An experienced wildlife photographer with over 30 years of experience. These photographs were taken in a Kenyan reserve and are timeless. He brings a fresh twist to wildlife photography. We are used to seeing it in color. His black-and-white photographs capture the essence of the animals freshly. His angles are stunning, and his message is clear for those who appreciate black and white photography.

These photographs capture animals’ power, beauty, and soul that we rarely get to see. He shows us the behavior of these animals so we can appreciate them as they truly are, wild and free.

Tell us about your professional history.

Since 2000, I have been a full-time wildlife photographer. Born and raised in Kenya, I went to the U.K. to further my education. I then returned to my passion after making enough contacts and saving enough money. Since then, I have not looked back.

For my first assignment in National Geographic magazine, 2001, I was honored with the National Geographic call. Seven more assignments followed, and I was featured in every major magazine worldwide.

Now, I am fascinated by fine art photography. I wondered if I could find the right balance between documentary and fine art photography. The publication of three books based on photography for Abrams, a New York publisher, began this journey. My most recent project, the Mara, is a book that attempts to make the viewer experience what it is like to feel intimate with wild animals and thus feel a primal connection. The unique style of photography I use is marked by a unique perspective that conveys immediacy and inclusion. It is as if the viewer were transported to the private world of a wild animal.

I was listed in The World’s Top Wildlife Photographers (Rotovision 2004) and Horzu magazine (February 2010) as one of the five top wildlife photographers worldwide. I’m also one of 10 “Masters” featured in the book Masters of Nature Photography (Natural History Museum September 2013).

In the past, I have exhibited solo at venues like Visa Pour L’Image, and (group) The Natural History MuseumLondon. In 2016, he had solo exhibits at Umbria World Festival in Italy and Konica Minolta Gallery in Tokyo.

How did your niche develop in black-and-white wildlife photography?

Colour wildlife photography was frustrating to me. Its primary purpose in this genre is to replicate reality, i.e., document. The color is too real. But when I’m in nature with animals, it is a very different experience.

Could your preference for black and white photography be explained?

Of course, color has its place. It’s great for documentation. It is great for photographing in rich, vivid colors. Photography is an expression, and black and white seem to work better.

They move me when I’m in nature with them. Black and white photography is better at communicating my emotions. Black and white can also reveal the essence of wild animals to bring out their souls. It seems to capture what lies below the surface.

Black and white open up a new world of texture, lines and contrasts, and light and shadow. This world can be used to balance an animal’s personality. For the world I imagined, black and white seemed a natural choice.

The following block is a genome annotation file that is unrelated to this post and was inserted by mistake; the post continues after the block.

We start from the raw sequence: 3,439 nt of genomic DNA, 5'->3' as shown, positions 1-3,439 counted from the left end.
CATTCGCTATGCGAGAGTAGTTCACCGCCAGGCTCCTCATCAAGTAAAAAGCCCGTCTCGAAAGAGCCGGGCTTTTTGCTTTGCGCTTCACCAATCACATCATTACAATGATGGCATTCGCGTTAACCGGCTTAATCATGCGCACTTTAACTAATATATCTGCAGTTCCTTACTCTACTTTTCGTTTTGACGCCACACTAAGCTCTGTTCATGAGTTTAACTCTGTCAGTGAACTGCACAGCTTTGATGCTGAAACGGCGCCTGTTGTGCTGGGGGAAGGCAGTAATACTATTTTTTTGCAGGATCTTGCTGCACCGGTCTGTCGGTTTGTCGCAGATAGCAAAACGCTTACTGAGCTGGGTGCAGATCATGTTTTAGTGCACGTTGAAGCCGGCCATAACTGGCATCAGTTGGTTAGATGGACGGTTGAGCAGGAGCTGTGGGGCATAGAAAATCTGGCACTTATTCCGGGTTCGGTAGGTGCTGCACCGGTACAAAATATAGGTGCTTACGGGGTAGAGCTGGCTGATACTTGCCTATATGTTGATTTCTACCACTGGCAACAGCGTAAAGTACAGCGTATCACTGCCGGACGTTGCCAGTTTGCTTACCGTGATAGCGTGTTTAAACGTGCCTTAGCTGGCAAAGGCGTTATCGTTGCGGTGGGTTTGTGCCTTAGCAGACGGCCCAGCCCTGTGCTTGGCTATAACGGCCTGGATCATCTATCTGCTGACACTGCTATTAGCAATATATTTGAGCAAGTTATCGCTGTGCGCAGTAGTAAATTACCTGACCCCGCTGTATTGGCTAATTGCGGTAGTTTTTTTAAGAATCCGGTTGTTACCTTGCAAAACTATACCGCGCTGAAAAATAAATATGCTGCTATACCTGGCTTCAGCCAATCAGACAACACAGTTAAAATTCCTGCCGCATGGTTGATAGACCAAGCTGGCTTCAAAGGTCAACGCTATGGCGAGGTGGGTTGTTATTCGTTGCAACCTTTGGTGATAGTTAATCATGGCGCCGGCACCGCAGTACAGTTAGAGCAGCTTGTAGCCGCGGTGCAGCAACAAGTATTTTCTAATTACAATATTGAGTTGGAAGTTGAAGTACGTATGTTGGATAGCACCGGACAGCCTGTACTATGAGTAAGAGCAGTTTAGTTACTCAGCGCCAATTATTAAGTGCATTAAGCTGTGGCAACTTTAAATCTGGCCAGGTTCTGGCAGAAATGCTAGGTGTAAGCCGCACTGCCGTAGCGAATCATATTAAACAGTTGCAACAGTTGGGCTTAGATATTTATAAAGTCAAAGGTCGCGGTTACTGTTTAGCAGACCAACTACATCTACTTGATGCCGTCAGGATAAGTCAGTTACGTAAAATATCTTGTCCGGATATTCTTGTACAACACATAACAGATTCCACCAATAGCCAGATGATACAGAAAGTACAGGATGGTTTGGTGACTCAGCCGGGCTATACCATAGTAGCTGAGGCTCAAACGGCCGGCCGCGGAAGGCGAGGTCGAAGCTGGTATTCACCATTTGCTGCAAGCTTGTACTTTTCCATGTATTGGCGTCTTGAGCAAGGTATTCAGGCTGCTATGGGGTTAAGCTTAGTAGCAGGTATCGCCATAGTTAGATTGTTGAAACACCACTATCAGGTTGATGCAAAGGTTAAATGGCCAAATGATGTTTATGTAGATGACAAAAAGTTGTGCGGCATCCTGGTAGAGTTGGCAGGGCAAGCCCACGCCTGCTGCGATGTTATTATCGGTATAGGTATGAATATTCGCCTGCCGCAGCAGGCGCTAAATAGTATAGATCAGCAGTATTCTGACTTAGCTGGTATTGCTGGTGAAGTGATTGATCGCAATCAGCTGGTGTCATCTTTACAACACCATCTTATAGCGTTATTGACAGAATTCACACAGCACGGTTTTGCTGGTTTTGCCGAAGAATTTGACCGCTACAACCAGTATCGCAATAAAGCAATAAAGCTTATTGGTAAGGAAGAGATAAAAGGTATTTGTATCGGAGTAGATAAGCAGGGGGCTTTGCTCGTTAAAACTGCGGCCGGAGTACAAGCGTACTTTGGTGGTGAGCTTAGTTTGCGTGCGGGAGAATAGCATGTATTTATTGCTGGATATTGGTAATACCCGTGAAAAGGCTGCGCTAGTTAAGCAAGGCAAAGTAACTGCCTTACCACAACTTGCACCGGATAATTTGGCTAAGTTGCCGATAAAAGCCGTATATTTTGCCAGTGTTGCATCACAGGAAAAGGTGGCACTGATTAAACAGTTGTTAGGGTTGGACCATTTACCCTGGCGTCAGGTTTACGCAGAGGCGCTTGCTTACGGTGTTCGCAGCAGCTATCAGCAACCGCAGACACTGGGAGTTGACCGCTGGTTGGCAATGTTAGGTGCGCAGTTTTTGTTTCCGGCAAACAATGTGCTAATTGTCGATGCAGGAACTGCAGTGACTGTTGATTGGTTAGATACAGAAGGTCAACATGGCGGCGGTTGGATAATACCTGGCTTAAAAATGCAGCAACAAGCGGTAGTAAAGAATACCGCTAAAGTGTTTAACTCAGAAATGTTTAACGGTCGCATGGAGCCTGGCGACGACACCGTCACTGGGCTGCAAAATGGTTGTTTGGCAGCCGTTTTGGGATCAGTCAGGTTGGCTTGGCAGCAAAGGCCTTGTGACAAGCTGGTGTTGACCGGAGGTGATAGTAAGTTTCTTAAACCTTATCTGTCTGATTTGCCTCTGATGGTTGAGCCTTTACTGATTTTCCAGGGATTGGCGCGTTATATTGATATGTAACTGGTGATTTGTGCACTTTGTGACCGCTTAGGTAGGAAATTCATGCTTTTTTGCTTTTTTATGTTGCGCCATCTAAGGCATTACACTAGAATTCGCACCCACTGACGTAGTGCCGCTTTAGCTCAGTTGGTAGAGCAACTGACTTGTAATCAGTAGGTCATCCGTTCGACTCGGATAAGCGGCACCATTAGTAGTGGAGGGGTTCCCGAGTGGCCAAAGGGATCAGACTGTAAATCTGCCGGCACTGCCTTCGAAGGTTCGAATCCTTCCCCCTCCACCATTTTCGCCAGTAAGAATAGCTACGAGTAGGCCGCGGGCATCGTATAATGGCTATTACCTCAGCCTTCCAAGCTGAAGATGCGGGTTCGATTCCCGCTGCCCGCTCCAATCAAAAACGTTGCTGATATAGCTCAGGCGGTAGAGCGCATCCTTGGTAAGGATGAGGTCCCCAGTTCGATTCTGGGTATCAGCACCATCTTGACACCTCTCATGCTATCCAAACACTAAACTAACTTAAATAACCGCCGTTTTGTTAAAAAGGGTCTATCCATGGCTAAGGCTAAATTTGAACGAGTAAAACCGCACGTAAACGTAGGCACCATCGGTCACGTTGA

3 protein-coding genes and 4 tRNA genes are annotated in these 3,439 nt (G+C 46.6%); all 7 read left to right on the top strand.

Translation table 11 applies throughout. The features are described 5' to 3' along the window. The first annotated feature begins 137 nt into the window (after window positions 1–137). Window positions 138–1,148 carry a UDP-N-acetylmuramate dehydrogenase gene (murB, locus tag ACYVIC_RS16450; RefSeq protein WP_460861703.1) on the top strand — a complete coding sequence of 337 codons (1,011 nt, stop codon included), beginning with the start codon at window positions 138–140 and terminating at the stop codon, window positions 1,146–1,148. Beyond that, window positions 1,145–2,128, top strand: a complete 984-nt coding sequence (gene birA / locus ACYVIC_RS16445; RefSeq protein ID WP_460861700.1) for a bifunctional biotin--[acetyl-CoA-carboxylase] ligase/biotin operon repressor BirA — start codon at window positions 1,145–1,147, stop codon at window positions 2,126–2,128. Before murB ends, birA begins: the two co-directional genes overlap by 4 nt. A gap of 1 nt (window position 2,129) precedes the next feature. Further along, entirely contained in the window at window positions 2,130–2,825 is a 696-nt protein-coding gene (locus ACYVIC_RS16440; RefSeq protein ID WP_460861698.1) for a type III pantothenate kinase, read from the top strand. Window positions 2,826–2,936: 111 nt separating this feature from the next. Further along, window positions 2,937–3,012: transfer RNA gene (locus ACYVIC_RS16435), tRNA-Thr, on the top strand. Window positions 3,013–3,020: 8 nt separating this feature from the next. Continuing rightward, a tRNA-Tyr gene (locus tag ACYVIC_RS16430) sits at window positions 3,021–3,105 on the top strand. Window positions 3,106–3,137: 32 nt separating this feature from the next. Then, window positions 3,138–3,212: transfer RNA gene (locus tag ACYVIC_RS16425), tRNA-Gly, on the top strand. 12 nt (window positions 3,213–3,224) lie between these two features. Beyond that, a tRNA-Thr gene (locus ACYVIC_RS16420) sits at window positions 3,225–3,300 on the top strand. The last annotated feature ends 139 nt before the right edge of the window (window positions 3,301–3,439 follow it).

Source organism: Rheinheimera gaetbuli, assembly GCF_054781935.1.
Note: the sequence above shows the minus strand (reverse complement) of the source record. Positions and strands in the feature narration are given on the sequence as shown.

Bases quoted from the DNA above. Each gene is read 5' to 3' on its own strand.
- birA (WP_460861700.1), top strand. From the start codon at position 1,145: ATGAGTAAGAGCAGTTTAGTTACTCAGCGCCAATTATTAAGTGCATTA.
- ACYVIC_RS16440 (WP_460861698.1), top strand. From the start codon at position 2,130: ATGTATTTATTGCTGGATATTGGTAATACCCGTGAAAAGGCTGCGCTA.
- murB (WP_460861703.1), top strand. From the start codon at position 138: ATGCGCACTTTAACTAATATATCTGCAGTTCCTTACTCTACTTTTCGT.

The photos in your series “Holocene”, which I believe are stampedes, show up very close. How do you get so close to your subjects when photographing?

Three cameras, three wide-angle lenses with varying focal lengths and in a protective housing. I also have the equipment to remotely control them, including a 4×4 wheel jeep, binoculars, classic fiction such as The Great Gatsby, and non-fiction books about everything except politics. I also have a sense of humor, I believe.

I rise before dawn to drive from my tent towards one of my “outdoor studios” – areas where animals return, where there is good light, and the background is pleasant. Next, I camouflage my camera in the housing and set it up. Next, I move to approximately 50 yards. I can then view the scene from my jeep and remotely control the camera, such as zooming in and out and changing the shutter speed. It’s just a matter of waiting. You can be there every day. Sometimes I read, and sometimes I write. Sometimes I look. You can see miles across Mara’s plains. All that is happening makes me lose track of time.

Are you afraid to lose one of your winning shots?

Although I’m far from the animals, the camera is right there.

I have never had to deal with animals in dangerous situations. My primary concern is the welfare of the animals. I must make sure they are happy and do what they want. Imagine if I put myself at risk to get a special shot. Because the animal had become dangerous, the park authorities would shoot it. This is not fair or truthful.

What are you hoping viewers will take away from these images?

In my work, I want to bring viewers into intimate contact with wild animals in their own homes. The viewer will be able to feel the earth, smell and hear the wind, and touch the elephant’s wrinkled skin. Mara is my goal to make you a resident of this wild habitat.

I’m a happy human if I can transport you into the private space of wild animals and transport you to another world.

Which is your favorite story from all of your wildlife adventures?

None that I’m afraid of. I enjoy being in open spaces and trying to connect with wild animals.

Share some wisdom or your top photography tip.

It is better to think of making a photograph than to take one. This means you need to identify what you feel inside and imagine it as a photograph. It’s hard, but it is rewarding when it all comes together.